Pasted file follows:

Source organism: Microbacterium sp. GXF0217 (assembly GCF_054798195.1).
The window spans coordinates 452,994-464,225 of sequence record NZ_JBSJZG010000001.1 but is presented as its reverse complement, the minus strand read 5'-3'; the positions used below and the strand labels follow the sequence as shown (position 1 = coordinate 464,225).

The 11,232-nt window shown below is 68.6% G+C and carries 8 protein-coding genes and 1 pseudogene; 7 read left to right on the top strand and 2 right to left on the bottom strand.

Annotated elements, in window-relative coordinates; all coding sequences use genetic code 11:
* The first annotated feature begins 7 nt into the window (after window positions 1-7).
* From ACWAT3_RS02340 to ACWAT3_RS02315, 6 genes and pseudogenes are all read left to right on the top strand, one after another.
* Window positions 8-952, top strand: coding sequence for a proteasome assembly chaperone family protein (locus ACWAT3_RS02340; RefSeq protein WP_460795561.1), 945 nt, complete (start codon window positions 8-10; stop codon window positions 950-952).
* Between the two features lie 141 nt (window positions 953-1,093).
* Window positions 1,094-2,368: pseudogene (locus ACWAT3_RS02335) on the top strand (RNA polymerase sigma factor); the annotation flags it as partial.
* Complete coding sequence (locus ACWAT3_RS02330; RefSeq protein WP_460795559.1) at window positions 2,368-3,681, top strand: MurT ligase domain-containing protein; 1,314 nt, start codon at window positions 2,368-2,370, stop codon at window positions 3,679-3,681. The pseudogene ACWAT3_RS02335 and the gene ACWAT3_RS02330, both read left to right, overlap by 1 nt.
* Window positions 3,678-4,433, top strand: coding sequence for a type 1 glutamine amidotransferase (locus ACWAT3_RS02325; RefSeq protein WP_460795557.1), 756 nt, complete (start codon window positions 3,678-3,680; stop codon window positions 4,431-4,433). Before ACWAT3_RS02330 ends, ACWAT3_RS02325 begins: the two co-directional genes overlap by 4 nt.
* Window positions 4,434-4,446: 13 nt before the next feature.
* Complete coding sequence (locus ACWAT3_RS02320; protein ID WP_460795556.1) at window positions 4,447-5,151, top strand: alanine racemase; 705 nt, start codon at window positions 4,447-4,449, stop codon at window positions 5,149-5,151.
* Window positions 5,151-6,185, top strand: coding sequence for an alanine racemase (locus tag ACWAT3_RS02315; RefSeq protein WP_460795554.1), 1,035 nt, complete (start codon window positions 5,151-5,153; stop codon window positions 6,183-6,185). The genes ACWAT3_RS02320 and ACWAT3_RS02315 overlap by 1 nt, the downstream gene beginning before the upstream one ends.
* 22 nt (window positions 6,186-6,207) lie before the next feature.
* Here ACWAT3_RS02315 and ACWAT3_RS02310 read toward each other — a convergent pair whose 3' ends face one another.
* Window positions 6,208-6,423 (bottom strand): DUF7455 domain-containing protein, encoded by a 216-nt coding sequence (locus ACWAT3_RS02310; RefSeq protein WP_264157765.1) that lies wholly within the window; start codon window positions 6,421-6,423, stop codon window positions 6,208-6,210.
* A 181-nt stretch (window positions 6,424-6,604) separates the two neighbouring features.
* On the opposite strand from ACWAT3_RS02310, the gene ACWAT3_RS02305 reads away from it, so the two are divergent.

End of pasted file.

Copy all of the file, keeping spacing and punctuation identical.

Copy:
Source organism: Microbacterium sp. GXF0217 (assembly GCF_054798195.1).
The window spans coordinates 452,994-464,225 of sequence record NZ_JBSJZG010000001.1 but is presented as its reverse complement, the minus strand read 5'-3'; the positions used below and the strand labels follow the sequence as shown (position 1 = coordinate 464,225).

The 11,232-nt window shown below is 68.6% G+C and carries 8 protein-coding genes and 1 pseudogene; 7 read left to right on the top strand and 2 right to left on the bottom strand.

Annotated elements, in window-relative coordinates; all coding sequences use genetic code 11:
* The first annotated feature begins 7 nt into the window (after window positions 1-7).
* From ACWAT3_RS02340 to ACWAT3_RS02315, 6 genes and pseudogenes are all read left to right on the top strand, one after another.
* Window positions 8-952, top strand: coding sequence for a proteasome assembly chaperone family protein (locus ACWAT3_RS02340; RefSeq protein WP_460795561.1), 945 nt, complete (start codon window positions 8-10; stop codon window positions 950-952).
* Between the two features lie 141 nt (window positions 953-1,093).
* Window positions 1,094-2,368: pseudogene (locus ACWAT3_RS02335) on the top strand (RNA polymerase sigma factor); the annotation flags it as partial.
* Complete coding sequence (locus ACWAT3_RS02330; RefSeq protein WP_460795559.1) at window positions 2,368-3,681, top strand: MurT ligase domain-containing protein; 1,314 nt, start codon at window positions 2,368-2,370, stop codon at window positions 3,679-3,681. The pseudogene ACWAT3_RS02335 and the gene ACWAT3_RS02330, both read left to right, overlap by 1 nt.
* Window positions 3,678-4,433, top strand: coding sequence for a type 1 glutamine amidotransferase (locus ACWAT3_RS02325; RefSeq protein WP_460795557.1), 756 nt, complete (start codon window positions 3,678-3,680; stop codon window positions 4,431-4,433). Before ACWAT3_RS02330 ends, ACWAT3_RS02325 begins: the two co-directional genes overlap by 4 nt.
* Window positions 4,434-4,446: 13 nt before the next feature.
* Complete coding sequence (locus ACWAT3_RS02320; protein ID WP_460795556.1) at window positions 4,447-5,151, top strand: alanine racemase; 705 nt, start codon at window positions 4,447-4,449, stop codon at window positions 5,149-5,151.
* Window positions 5,151-6,185, top strand: coding sequence for an alanine racemase (locus tag ACWAT3_RS02315; RefSeq protein WP_460795554.1), 1,035 nt, complete (start codon window positions 5,151-5,153; stop codon window positions 6,183-6,185). The genes ACWAT3_RS02320 and ACWAT3_RS02315 overlap by 1 nt, the downstream gene beginning before the upstream one ends.
* 22 nt (window positions 6,186-6,207) lie before the next feature.
* Here ACWAT3_RS02315 and ACWAT3_RS02310 read toward each other — a convergent pair whose 3' ends face one another.
* Window positions 6,208-6,423 (bottom strand): DUF7455 domain-containing protein, encoded by a 216-nt coding sequence (locus ACWAT3_RS02310; RefSeq protein WP_264157765.1) that lies wholly within the window; start codon window positions 6,421-6,423, stop codon window positions 6,208-6,210.
* A 181-nt stretch (window positions 6,424-6,604) separates the two neighbouring features.
* On the opposite strand from ACWAT3_RS02310, the gene ACWAT3_RS02305 reads away from it, so the two are divergent.